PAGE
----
Alongside the efforts by all of those connected with One For Arthur, a portion of this Grand National victory belongs to Jack Berry House, a £3m rehabilitation facility set up by the Injured Jockeys Fund that will shortly mark the second anniversary of its opening. If that money had never been found, Derek Fox would not have recovered in time to deliver one of the coolest winning rides in the long history of this famous race, having broken a wrist and a collarbone a month ago.
Sending Fox to live there at Malton in North Yorkshire was rather a desperate throw of the dice after the tumble he took at Carlisle on 9 March. While brave statements were made in public, private doubt prevailed.
“There were times when I thought: ‘Not a hope, it’s too good to be true, I’m only dreaming,’” Fox said here when asked if he imagined he would recover in time.
“I thought he’d got no chance,” said Peter Scudamore, partner of the winning trainer, Lucinda Russell, and a former champion jump jockey who knows as well as anyone how long it takes to recover from such injuries, even allowing for the granite wilfulness that seems to be such a widespread characteristic in the weighing room.
A week ago, Fox was having to use his left fist when doing press-ups because using his fingers would have put too much of a strain on the broken wrist. “I’m sure it’s all mended now,” Scudamore added hastily.
Fox spent three weeks at Jack Berry House, leaving just in time to be examined by a British Horseracing Authority doctor on Monday, when he was passed fit to ride again.
He took five rides before climbing aboard One For Arthur, enough to establish that he was fit to do the job, not so many as to raise a serious risk of aggravating the injuries.
“It was touch and go,” he said, shortly before being presented with the trophy. “I was very worried, it was obviously such a big opportunity to ride the horse. After two weeks, I was more and more confident. I couldn’t have been fitter, considering I was off for that length of time.”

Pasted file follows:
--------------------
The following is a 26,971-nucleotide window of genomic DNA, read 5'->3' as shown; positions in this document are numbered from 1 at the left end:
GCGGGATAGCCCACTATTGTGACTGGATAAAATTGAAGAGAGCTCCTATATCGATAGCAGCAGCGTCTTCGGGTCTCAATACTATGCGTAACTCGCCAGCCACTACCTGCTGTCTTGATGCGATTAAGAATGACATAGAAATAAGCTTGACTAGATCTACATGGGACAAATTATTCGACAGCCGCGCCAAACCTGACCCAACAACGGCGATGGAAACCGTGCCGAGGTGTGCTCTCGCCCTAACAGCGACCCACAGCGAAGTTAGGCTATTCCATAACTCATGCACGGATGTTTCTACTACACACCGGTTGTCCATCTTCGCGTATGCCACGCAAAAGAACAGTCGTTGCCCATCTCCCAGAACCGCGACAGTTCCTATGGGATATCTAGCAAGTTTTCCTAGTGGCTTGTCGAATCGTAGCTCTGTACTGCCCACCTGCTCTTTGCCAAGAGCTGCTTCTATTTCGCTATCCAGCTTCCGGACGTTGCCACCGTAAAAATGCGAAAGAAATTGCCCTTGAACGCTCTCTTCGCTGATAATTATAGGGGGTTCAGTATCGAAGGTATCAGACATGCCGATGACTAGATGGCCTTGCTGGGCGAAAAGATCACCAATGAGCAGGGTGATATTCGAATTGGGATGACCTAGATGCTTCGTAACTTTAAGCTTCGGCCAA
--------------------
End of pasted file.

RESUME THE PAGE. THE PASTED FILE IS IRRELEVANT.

Of the staff at Jack Berry House, he said: “They were unbelievable, they did a massive job with me, keeping me fit and well. I did a lot of physio work in the hydropool and a lot of physical training on the work-bike and different things like that to keep my fitness up.”
Berry, now in his late 70s, was a highly successful trainer who has been a longstanding lynchpin for the Injured Jockeys Fund, set up after an injury sustained by Paddy Farrell in a Grand National of the 60s.
A statue of Berry wearing one of his famous red shirts now stands outside the house that bears his name.
Scudamore paid lavish tribute to Berry’s tireless fundraising efforts that produced a building on which so many northern-based riders now rely. “I was a trustee of the IJF and you sit in meetings, trying to do something serious, save the world, save all the jockeys, and Jack Berry comes in and said: ‘I’m going to build a house in Malton with millions of pounds.’ And you think: ‘Jack, I know you’ve got energy, you’re more famous and everything than me but this is stupid. Let’s go back to a topic that is achievable.’
“I went there for the first time a week ago and I just thought ... human spirit. This is what somebody with determination can do.
“Two of the greatest people I’ve ever come across in racing are John Oaksey [a founder of the IJF] and Jack Berry and you’ve got Oaksey House in Lambourn and Jack Berry House in Malton. It’s lovely at these moments to consider the whole picture. Without them, he [Fox] wouldn’t have got there.”
The 24-year-old Fox was taking part in the National for the first time. Born in Sligo, he caught Russell’s eye when winning a Grade Three contest at Limerick in 2013 and he had joined her Kinross stable by the end of the year.
It has been a successful partnership, cemented by this outstanding moment of glory, which prompted him to call her “as good a trainer as there is, especially of a staying chaser”.
Fox must take a major share of the credit for so patiently giving One For Arthur the time he needed to work his way into the race. “He’s a terrifically brave man,” said Scudamore, the kind of praise, coming from a place of such authority, that any jockey would die for.
“I know that Derek is an excellent jockey, you don’t have to give him any orders. I just said: ‘I wouldn’t go down the inner,’ because I didn’t want him getting trapped there, I knew the horse wouldn’t lie up early.”
Indeed, One For Arthur was so far back for so long that Scudamore was watching his son, Tom, on Vieux Lion Rouge, as the field came to Becher’s Brook for the second time.
“When I saw Tom drop out and continued to watch Arthur ... it was surreal,” said Scudamore.
Fox said: “After we went one circuit, I was thinking: ‘I can’t be going as well as I am.’ I was close enough to the leaders. He jumped so well, he was making two or three lengths at every fence. I was closing, closing ...
“The whole race couldn’t have gone any more to plan. I had an idea he was going to be a wee bit one-paced early on and could find himself further back but I was just happy to let him travel in his comfort zone and creep away on him.
“He’s such a brave horse, he just jumped and travelled all the way into the race and I finished up nearly going too well.
“I was nearly having to wait on him going to two out. I thought he was in front in plenty of time. He just kept going all the way to the line. Unbelievable.”